Jerry Collins was used to making his body do extraordinary things. In his time as a back rower for the All Blacks rugby team he was known as ‘The Human Wrecking Ball’, twisting, turning and tackling his way through 48 All Blacks tests.
But it was the final, heartbreaking act his powerful body performed for which he will always be remembered; he used it to shield his three-month-old daughter, Ayla, when a bus ploughed into their vehicle on a motorway in France. Both he and his partner, Alana Madill, were killed in the horror crash, but by sheltering baby Ayla, Collins, who was in the back seat with his baby at the time of impact, was able to give her a chance at survival – a chance she is still clinging to as she remains in a serious yet stable condition in a French hospital.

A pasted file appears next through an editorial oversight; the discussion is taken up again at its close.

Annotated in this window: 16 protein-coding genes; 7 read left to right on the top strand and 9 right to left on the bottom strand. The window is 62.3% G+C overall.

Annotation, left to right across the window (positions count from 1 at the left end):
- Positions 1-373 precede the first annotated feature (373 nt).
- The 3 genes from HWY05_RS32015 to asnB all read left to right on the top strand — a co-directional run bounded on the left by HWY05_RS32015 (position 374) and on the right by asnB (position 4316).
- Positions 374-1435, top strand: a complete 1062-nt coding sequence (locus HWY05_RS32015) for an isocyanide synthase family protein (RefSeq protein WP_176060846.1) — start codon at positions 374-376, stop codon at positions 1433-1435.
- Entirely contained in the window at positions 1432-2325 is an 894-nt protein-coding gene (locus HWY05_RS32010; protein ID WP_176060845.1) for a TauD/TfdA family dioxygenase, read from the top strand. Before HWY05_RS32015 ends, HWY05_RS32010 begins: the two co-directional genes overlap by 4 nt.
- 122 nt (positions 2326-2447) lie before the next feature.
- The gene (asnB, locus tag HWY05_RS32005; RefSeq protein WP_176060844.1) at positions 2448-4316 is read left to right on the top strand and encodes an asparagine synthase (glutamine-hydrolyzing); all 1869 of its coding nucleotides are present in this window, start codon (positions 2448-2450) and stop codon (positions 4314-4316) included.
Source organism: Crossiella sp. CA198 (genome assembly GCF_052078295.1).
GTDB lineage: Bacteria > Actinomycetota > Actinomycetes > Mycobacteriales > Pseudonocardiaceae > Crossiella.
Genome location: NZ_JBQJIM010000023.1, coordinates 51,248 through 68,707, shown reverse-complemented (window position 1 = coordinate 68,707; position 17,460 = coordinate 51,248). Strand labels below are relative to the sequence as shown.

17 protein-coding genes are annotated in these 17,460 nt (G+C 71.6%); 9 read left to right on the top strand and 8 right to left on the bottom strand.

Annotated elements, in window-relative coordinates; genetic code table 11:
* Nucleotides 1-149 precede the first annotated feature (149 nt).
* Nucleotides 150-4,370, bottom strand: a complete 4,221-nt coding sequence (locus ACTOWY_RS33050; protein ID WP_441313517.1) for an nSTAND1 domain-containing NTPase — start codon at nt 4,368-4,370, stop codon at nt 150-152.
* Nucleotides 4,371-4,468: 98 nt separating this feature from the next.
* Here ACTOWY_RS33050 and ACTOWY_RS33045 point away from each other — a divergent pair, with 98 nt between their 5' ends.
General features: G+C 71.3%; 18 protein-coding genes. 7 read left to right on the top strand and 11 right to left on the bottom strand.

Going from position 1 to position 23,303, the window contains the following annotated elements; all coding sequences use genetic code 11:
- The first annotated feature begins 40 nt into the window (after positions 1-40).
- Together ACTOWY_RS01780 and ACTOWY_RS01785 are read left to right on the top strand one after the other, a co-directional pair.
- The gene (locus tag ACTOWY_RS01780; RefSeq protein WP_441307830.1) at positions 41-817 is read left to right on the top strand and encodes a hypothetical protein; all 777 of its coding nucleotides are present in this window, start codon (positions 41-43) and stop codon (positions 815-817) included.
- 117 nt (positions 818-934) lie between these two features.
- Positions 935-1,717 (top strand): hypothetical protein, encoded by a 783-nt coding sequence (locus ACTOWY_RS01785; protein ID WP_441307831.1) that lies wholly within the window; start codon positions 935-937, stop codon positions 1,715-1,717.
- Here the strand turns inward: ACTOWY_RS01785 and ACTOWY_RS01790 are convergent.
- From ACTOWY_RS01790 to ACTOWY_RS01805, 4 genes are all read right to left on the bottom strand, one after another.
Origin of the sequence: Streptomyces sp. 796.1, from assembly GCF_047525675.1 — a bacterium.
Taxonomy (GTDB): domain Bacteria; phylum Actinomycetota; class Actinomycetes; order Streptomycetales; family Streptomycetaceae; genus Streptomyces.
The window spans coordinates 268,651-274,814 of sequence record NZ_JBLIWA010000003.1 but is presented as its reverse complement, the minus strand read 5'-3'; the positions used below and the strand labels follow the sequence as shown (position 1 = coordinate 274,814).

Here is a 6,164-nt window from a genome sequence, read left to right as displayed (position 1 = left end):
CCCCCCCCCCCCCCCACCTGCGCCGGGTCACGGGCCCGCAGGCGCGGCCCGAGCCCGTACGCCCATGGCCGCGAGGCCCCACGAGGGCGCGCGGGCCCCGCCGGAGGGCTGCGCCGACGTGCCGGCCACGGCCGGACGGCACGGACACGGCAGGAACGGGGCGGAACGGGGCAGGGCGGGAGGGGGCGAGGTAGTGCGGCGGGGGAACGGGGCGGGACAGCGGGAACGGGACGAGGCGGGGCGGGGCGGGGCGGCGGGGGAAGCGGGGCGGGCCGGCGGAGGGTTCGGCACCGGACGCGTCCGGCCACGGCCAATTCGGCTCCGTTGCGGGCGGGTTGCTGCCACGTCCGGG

Fellow rugby player and ex-teammate Jonah Lomu paid tribute to Collins during a moving funeral ceremony that took place in Wellington, New Zealand, yesterday.
“What they say about how they found him, he was protecting his baby,” Lomu said. “That’s just typical Jerry. When you talk about putting your body on the line, he did that.”
“You made it possible for her to have a chance. That is the man you are,” added ex-All Black Chris Masoe.